A student association is calling on the Quebec government to adjust the CEGEP curriculum to better suit the needs of students who have gone through the province's elementary and high school reforms.
The first cohort of students to have studied exclusively under the series of education reforms introduced in 2000 started their first CEGEP semester Monday.
CEGEP is Quebec's system of post-secondary colleges where students study for two years after Grade 11 before going on to university or a vocational trade.
The Fédération étudiante collégiale du Québec, which represents CEGEP students across Quebec, submitted eight recommendations to the Education Ministry for specific adjustments to academic programs and course material that would help ease the transition to CEGEP for the new students.
The recommendations include adding algebra to the first-year math curriculum and a second advanced French course that would cover various literary genres — both areas that the reform cohort was not adequately exposed to, the federation said.
Students who studied under the reforms should not be looked at as guinea pigs, the federation said at a news conference on Monday, but teachers must recognize that they have acquired their knowledge in a different way than previous generations.
"Students in the reform cohort are more autonomous than their predecessors and more comfortable in certain domains," said the federation's president, Léo Bureau-Blouin.
The reform curriculum, implemented across all grades in elementary and high school, tried to get away from rote learning and strict memorization of facts and focused more on group-based learning, problem-solving and self-evaluation.
It integrated certain otherwise separate subjects in order to tap into children's strengths — using their talent in art or music, for example, to help them master concepts in other subject areas.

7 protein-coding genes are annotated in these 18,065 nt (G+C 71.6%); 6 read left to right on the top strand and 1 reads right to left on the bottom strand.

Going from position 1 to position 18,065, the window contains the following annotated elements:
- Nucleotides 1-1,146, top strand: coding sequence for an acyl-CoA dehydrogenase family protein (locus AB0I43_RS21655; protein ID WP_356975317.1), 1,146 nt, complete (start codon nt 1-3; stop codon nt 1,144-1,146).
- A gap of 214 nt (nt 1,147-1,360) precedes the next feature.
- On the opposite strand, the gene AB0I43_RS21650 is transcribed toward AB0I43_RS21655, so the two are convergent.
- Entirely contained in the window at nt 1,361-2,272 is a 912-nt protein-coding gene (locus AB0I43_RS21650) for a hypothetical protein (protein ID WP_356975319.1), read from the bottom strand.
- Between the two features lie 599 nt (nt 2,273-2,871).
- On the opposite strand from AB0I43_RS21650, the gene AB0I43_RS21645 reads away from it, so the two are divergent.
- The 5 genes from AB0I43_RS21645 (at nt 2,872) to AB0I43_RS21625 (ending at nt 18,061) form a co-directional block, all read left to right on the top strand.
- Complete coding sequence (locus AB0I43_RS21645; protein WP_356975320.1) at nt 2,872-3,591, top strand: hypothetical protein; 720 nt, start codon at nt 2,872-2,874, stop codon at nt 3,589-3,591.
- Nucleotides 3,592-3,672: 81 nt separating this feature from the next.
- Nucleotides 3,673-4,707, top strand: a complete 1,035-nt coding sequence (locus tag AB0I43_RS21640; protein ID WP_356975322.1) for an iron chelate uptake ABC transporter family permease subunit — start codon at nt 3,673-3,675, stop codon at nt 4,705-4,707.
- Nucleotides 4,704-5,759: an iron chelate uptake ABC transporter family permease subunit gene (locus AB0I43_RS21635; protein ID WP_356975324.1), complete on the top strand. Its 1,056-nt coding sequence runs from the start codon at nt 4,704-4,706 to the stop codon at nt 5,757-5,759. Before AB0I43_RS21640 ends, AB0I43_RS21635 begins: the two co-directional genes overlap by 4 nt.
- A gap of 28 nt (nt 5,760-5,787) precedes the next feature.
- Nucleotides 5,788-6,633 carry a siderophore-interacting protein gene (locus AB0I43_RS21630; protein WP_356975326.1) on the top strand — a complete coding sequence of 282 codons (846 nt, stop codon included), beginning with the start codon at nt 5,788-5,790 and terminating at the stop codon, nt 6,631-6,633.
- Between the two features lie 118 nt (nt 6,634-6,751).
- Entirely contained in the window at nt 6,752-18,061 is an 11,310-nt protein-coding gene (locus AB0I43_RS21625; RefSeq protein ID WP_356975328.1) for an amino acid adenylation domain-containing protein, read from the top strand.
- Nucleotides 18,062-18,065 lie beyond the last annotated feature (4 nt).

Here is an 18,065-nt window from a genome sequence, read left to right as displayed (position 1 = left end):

The reforms were widely criticized by parents and teachers for being too vague, lax and not strict enough when it came to grading and testing.
If the CEGEP system is adjusted to help the reform cohort, the students will easily integrate into college-level courses, Bureau-Blouin said.
Newly appointed Education Minister Line Beauchamp said she's willing to modify certain courses and teaching practices over the course of the next few years if students educated under the reform don't perform as well as others.
Students and teachers worried
Gabriel Balaban is entering Montreal's Vanier College this year as part of the first cohort to graduate under the new reforms, but he doesn't feel ready for CEGEP.
"I have two older brothers, and I feel as though their education was much better than ours, and they[were] more prepared for CEGEP," said Balaban.
Another new student, Luay Sobie Sultan, said his teachers never explained to him how different his education would be from that of other students.
"Our teachers were a bit confused about [the reform] ... so we were confused," said Sultan.
Many teachers are also worried about the new cohort.
"Our colleagues in the high schools are telling us, 'We'll see. We'll see that the students coming our way will arrive and won't be as well prepared as previous classes'," said Jean Trudelle, the president of Quebec's Federation of Teachers.
Heather Robb teaches English at Vanier College.
"On the one hand, we want to help them through the transition, but on the other hand, we have to think about where they are going," said Robb.
"Part of me thinks it should be a bit of a shock to them; it should be a wake up call."